Preferred Scientific Name
Spodoptera exigua (Hübner)
Preferred Common Name
Other Scientific Names
Caradrina exigua Hübner
Laphygma exigua Hübner
Noctua exigua Hübner
Spodoptera flavimaculata (Harvey)
Susunai exigua (Hübner)
Lesser armyworm Spodoptera exigua (Doubleday) is a medium sized noctuid moth that oviposits in clusters on foliage. The larvae feed mostly externally on foliage and fruit of a wide range of plants before pupating on or in the soil. Multiple generations occur annually in warm areas. Brown and Dewhurst (1975) list other common names including beet armyworm.
, an insect known as the beet armyworm, is thought to have originated in southeast Asia. As an adult moth, is extremely mobile. Consequently, it has expanded its geographic range extensively outside of Asia, becoming an invasive species and crop pest throughout the world. It is found in temperate and subtropical regions around the globe, including China, Japan, the United Kingdom, Scandinavia, the United States, South America, Africa, and New Zealand. It has been studied extensively in the United States and China. Beet armyworms were first recorded in the United States in Oregon in 1876 and now inhabit most of the southern states, reaching as far north as Maryland and northern California. Because can complete multiple generations in a single warm season, it regularly spreads to higher latitudes during the summer into regions where it cannot survive during the winter; however, the identification of specific overwintering regions is considerably controversial. Experts disagree about whether some adults migrate to low enough latitudes during the fall to survive the winter.
Larvae feed on both foliage and fruit. In Florida it is regarded as a serious defoliator of flower crops and cotton, though much of the injury is induced by insecticide use that interferes with natural enemy activity. Young larvae feed gregariously and skeletonize foliage. As they mature, larvae become solitary and eat large irregular holes in foliage. They also burrow into the crown or center of the head on lettuce, or on the buds of cole crops. As a leaf feeder, beet armyworm consumes much more cabbage tissue than the diamondback moth, Plutella xylostella (Linnaeus), but is less damaging than the cabbage looper, Trichoplusia ni (Hübner), as the latter grows to be a much larger caterpillar. Tomato fruit is quite susceptible to injury, especially near fruit maturity, but beet armyworm is not considered to be as threatening to tomato as is the corn earworm, Helicoverpa zea (Boddie). In tomato crops, infestation early in the growing period is more damaging than later infestation, and as little as 1 caterpillar per 20 tomato plants can cause economic loss.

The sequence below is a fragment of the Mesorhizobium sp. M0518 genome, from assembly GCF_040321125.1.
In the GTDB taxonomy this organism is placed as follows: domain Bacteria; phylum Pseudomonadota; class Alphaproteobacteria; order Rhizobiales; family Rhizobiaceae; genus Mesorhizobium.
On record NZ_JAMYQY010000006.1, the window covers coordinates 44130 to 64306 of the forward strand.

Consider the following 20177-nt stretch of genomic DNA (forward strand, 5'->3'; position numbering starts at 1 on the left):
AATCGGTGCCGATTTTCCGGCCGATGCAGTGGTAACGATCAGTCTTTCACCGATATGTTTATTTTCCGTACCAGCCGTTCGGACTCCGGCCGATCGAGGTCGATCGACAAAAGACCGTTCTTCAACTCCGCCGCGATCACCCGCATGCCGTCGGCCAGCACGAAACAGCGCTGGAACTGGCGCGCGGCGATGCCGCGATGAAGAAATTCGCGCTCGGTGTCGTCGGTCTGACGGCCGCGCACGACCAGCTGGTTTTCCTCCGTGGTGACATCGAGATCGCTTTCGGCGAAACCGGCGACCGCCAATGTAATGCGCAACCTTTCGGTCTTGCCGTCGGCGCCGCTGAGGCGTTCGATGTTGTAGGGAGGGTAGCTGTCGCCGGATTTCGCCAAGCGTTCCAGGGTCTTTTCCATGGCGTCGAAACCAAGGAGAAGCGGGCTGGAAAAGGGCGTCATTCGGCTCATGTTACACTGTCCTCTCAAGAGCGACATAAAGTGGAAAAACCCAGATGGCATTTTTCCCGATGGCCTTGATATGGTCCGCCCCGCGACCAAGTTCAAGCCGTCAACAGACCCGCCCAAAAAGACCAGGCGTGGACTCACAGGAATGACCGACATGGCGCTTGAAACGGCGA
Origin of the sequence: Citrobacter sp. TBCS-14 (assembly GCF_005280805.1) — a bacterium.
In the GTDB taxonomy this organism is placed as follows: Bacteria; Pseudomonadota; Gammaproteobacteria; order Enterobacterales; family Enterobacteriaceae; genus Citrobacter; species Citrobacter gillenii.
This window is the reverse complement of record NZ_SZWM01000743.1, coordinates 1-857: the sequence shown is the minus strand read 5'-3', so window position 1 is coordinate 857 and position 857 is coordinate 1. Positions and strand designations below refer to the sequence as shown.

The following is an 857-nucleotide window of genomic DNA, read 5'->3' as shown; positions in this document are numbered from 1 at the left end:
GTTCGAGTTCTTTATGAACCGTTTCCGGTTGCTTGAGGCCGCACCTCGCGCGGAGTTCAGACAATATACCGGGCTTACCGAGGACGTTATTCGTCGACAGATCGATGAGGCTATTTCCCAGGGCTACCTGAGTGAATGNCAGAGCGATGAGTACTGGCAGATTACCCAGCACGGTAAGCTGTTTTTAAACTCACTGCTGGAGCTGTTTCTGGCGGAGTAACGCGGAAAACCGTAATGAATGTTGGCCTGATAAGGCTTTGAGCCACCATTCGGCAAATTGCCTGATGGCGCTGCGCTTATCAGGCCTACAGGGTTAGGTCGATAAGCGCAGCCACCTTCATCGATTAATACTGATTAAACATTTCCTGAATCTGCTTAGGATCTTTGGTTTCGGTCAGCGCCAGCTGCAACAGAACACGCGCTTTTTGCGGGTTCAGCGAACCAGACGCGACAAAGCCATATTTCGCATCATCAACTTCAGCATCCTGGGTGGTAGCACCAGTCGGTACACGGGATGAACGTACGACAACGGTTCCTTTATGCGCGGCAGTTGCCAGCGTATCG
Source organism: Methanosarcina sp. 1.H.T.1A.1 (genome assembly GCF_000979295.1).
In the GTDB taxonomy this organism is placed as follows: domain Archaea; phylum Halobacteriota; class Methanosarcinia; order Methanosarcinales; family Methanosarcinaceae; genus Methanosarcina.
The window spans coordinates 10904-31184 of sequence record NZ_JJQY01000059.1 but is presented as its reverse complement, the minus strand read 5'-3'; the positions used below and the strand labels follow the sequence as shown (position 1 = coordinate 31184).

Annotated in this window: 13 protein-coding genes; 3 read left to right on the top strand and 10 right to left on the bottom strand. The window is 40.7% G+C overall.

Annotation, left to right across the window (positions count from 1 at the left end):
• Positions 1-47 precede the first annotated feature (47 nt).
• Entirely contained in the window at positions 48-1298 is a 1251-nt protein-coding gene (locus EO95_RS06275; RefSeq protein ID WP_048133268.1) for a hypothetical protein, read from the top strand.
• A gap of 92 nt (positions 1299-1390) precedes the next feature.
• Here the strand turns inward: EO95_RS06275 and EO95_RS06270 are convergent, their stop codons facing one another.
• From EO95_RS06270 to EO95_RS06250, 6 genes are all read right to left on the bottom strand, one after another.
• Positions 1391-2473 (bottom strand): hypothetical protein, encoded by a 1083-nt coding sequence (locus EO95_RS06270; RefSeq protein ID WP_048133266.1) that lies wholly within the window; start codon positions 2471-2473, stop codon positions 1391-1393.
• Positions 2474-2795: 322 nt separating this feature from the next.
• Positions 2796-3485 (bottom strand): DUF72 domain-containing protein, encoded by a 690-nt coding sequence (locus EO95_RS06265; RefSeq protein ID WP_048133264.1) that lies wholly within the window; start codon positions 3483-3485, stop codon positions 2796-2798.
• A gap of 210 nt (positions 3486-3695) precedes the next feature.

Numerous native natural enemies have adapted to this pest. Among the most common parasitoids are Chelonus insularis Cresson, Cotesia marginiventris (Cresson), and Meteorus autographae (Muesbeck) (all Hymenoptera: Braconidae), and the tachinid Lespesia archippivora (Diptera: Tachinidae). Predators frequently attack the eggs and small larvae; among the most important are minute pirate bugs, Orius spp. (Hemiptera: Anthocoridae); bigeye bugs, Geocoris spp. (Hemiptera: Geocoridae); damsel bugs, Nabis spp. (Hemiptera: Nabidae); and a predatory stink bug, Podisus maculiventris . Pupae are subject to attack, especially by the red imported fire ant, Solenopsis invicta Buren. Fungal diseases, Erynia sp. and Nomurea rileyi, and a nuclear polyhedrosis virus also inflict some mortality. The important mortality factors vary among crops, and among geographic regions. None except the nuclear polyhedrosis virus are highly specific to beet armyworm, which may explain why they are not especially effective. Virus is considered to be the most important mortality factor.
In the Southeast and Southwest, the relatively high abundance of beet armyworm has stimulated frequent application of insecticides to foliage. Insecticide resistance is a major problem in management of this insect, possibly because it attacks crops such as flowers, cotton, and vegetables - crops that are treated frequently with insecticides. Beet armyworm abundance is favored by frequent insecticide use, and it is considered to be a secondary or induced pest in some crops . Also, intensive use of insecticides for beet armyworm control in vegetables such as celery has stimulated outbreaks of other pests, principally American serpentine leafminer, Liriomyza trifolii (Burgess).
Beet armyworm larvae are susceptible to neem products . Eggs can be killed with petroleum oil, and both eggs and young larvae can be controlled with foliar applications of 5% cottonseed oil, but this concentration is damaging to some plants.
Pheromones can also be used to disrupt mating and inhibit or eliminate reproduction. Saturation of the atmosphere around beet armyworm-susceptible crops has been estimated to reduce mating by 97%.
Several insect pathogens may prove to be useful for suppression of beet armyworm. A nuclear polyhedrosis virus isolated from beet armyworm is fairly effective as a bioinsecticide under greenhouse conditions, where inactivation by ultraviolet light in sunlight is not a severe problem. The fungus Beauveria bassiana has the same attributes and limitations. Entomopathogenic nematodes (Rhabditida: Steinernematidae and Heterorhabditidae) successfully infect both larvae and adults of beet armyworm, though it is difficult to attain suppression of foliage-feeding insects under field conditions because the nematodes are favored by moisture. Thus, the nematodes are more effective at killing the larvae when they drop to the soil to pupate; the prepual stage is more susceptible than the pupal stage.
Bani Al-Hossein Company was able to fight adult insects using pheromone traps. Each trap traps about 170 moths.